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8 Evaluation of a telemedicine model to deliver cataract care using imaging technology instead of traditional F2F pathways
  1. Pei-Fen Lin
  1. Moorfields Eye Hospital


Objective To set up and establish a sustainable telemedicine model to deliver cataract care pathway, where the traditional face-to-face cataract assessment clinic is replaced with a telemedicine consult with imaging technology to develop a safe, efficient telemedicine care delivery model in contrast to the current established traditional face-to-face pathways. To study the efficacy, efficiency, safety, patient experience of the new service. To assess usability and review risk of digital exclusion with patients and staff.

Methods Patients referred for cataract surgery from the community are booked into a video clinic ( AttendAnywhere) as per date of referral. Patients were not pre-called or pre-selected for the digital pathway. After video consultation and pt confirmed to have symptomatic cataract affecting quality of life, the patient is preliminary listed for cataract surgery and verbally consented. The patient then attends a cataract imaging hub where anterior segment and fundus high resolution photography and optical coherence scans were performed. In addition, patient blood pressure and blood sugar are obtained. The results of the assessments are reviewed by the surgeon remotely to confirm the stratification of the cataract and plan for surgery. Any patient with unexpected findings or abnormal vitals were brought back for face to face review. Post-op patients are follow-up in the community. All patient consultation and imaging were recorded in an electronic patient records (Medisfot) Prospective data collected on patient demographics, access to video consult, referral date, review date, stratification, and outcome of surgery. Patient experience assessed via a post video clinic survey.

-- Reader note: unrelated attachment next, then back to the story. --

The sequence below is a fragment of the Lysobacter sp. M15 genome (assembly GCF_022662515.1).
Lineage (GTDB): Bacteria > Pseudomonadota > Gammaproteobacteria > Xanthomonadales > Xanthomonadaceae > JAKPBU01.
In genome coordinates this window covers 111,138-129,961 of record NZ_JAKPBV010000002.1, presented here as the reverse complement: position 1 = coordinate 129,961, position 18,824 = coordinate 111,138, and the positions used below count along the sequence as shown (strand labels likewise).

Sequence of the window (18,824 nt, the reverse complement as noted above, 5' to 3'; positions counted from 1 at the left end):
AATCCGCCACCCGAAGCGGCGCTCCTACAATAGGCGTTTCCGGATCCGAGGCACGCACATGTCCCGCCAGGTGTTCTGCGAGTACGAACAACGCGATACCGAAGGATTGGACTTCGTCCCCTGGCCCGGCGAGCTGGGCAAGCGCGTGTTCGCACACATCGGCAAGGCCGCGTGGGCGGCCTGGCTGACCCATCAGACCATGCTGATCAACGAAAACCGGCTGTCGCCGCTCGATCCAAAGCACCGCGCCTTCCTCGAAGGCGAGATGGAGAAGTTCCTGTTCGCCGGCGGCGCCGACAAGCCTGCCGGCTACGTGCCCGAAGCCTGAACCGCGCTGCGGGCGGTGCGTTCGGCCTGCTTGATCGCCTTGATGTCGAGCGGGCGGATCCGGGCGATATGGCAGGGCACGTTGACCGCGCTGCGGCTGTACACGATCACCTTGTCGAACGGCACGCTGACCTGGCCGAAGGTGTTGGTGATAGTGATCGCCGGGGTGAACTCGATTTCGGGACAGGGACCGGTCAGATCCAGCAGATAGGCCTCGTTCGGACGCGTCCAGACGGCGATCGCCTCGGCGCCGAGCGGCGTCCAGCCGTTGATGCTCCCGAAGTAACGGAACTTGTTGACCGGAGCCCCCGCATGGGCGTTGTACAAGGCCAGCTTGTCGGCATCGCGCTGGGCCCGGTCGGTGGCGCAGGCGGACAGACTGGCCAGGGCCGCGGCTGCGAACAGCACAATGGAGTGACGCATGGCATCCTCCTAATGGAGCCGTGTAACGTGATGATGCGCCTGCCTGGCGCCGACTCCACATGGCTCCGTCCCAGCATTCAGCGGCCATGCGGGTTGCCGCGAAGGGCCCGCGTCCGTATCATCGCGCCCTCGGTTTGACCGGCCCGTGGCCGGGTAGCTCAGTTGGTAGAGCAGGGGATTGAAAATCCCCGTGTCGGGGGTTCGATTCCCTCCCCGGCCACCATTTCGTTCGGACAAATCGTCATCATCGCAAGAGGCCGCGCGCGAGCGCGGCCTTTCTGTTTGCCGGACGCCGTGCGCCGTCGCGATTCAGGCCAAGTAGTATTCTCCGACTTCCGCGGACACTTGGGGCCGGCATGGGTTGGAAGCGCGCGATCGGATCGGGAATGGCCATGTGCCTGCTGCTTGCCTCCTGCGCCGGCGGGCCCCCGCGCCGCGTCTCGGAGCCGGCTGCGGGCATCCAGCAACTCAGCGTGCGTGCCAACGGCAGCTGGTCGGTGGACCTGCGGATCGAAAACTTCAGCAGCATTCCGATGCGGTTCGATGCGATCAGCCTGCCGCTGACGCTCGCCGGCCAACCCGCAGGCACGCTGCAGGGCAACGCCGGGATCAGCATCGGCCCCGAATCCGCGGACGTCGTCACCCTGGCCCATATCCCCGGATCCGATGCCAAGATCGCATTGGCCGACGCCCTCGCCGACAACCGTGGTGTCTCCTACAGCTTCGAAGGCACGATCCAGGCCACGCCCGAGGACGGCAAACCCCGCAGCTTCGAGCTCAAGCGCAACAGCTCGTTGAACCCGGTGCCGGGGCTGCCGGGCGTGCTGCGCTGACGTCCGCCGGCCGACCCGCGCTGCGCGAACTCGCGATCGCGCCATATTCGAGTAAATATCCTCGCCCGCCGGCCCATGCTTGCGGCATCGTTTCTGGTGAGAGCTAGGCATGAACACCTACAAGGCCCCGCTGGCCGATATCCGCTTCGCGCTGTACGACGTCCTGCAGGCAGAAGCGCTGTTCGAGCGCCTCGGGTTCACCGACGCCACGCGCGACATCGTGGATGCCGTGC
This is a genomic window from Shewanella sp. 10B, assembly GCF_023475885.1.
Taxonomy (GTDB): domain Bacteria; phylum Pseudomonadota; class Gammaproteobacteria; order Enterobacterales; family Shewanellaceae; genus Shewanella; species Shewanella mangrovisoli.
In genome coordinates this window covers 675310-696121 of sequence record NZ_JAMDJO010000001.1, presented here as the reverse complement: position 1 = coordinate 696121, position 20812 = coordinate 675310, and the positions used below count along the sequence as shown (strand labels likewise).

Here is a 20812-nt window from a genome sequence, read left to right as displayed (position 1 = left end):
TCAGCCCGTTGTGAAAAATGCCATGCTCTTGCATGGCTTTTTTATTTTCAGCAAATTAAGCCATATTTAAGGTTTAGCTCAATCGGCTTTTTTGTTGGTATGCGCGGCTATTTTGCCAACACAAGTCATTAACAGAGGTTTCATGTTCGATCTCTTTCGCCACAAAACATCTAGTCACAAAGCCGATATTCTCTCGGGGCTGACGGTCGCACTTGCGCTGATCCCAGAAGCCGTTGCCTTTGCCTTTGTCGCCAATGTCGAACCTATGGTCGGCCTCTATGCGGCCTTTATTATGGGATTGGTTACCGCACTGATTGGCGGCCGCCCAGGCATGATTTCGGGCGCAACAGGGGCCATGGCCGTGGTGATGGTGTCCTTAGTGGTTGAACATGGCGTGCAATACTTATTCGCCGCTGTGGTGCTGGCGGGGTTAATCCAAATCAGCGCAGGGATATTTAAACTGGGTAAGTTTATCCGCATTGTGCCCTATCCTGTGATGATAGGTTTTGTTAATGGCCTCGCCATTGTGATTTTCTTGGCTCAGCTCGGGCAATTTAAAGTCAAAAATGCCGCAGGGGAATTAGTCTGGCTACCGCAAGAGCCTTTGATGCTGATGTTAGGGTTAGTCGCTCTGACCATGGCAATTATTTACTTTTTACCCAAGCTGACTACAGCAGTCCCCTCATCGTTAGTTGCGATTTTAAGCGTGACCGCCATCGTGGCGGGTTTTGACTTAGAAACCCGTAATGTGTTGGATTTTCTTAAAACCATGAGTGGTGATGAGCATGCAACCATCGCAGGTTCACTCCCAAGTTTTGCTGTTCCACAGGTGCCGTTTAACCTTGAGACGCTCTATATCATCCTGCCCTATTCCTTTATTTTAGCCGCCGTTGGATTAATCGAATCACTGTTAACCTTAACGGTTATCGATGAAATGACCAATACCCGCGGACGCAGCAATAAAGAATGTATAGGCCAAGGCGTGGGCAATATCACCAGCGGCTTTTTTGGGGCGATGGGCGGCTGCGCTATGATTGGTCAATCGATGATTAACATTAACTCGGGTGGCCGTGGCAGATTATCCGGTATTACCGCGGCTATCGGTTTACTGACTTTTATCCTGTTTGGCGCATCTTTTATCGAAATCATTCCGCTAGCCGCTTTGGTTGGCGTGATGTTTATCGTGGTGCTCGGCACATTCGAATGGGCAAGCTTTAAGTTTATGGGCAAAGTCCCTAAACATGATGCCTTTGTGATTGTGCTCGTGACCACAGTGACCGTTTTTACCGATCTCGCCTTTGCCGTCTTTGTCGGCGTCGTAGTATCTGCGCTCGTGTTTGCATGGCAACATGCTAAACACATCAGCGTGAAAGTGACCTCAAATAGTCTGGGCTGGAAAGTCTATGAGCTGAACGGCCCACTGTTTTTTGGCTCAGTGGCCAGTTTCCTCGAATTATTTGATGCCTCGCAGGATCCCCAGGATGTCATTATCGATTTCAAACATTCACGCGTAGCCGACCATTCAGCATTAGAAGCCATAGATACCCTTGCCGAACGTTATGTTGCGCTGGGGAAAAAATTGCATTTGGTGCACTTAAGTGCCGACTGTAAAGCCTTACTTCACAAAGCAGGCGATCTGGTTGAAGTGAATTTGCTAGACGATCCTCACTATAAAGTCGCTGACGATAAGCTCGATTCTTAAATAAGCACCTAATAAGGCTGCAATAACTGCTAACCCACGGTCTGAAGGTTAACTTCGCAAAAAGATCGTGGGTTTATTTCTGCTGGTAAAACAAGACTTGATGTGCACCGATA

Results 403 patients were assessed, 42 excluded from the final data analysis due to erroneous bookings into the clinic. Total 361 patients correctly booked for new cataract assessment were included. 9 patients were brought back for further assessment in a face-to-face clinic as additional abnormalities were found on imaging. 299 listed for surgery (conversion to surgery rate of 82%). Average age of the patient is 74 yrs old. 31% >75 and

17% > 80 years old. 24% patients were the presumed digitally excluded group e.g. elderly, language barrier, care home resident, patient with partial or lack capacity, and lack of technology. To date, 166 patients have completed their surgery and 6 week post-op follow up. 96% reported improvement of vision post surgery. 7% had post-op complications and 3 patients had intraoperative complications. Cases were stratified and operated appropriately by all levels of surgeons, 52% by trainees and 48% by consultants or consultant grade surgeons.

No attendance to the emergency eye care service within 1 month post-operation. Patient survey showed 95% satisfied with care, 57% preferred the video clinic method. 82% would have come to a face to face clinic via a carbon emitting mode of transport, 60% by car.

Conclusion Digital cataract service (DCS) has demonstrated it is safe; patients with abnormal findings on imaging clinics were correctly stopped from proceeding with surgery. 96% of patients reported improvement of vision post surgery, this is better than the national audit standard of 95%. 4% patients had post-op complications which is lower than the 14% audit standard.

DCS is effective as it has a high conversion to surgery rate at 82% compared to the national average of 74%. The stratification of patients and their cataracts enabled surgery to be carried out safely by all levels of surgeons.

For patient experience it shortened the overall assessment time to 1.5 hours compared to a 3–4 hour wait in a face-to-face clinic. It also maximises the efficient use of staff, equipment and space; patients are consulted/assessed at time of arrival with no idle staff in the process. 24% patients with demographics traditionally included in the digitally excluded group were able to access the service by proxy, it also enabled clinicians to bring care to patients‘ home environment.

Overall DCS provides a safe, effective, efficient way of delivering cataract care with reduced carbon footprint by minimising patient and staff travelling.

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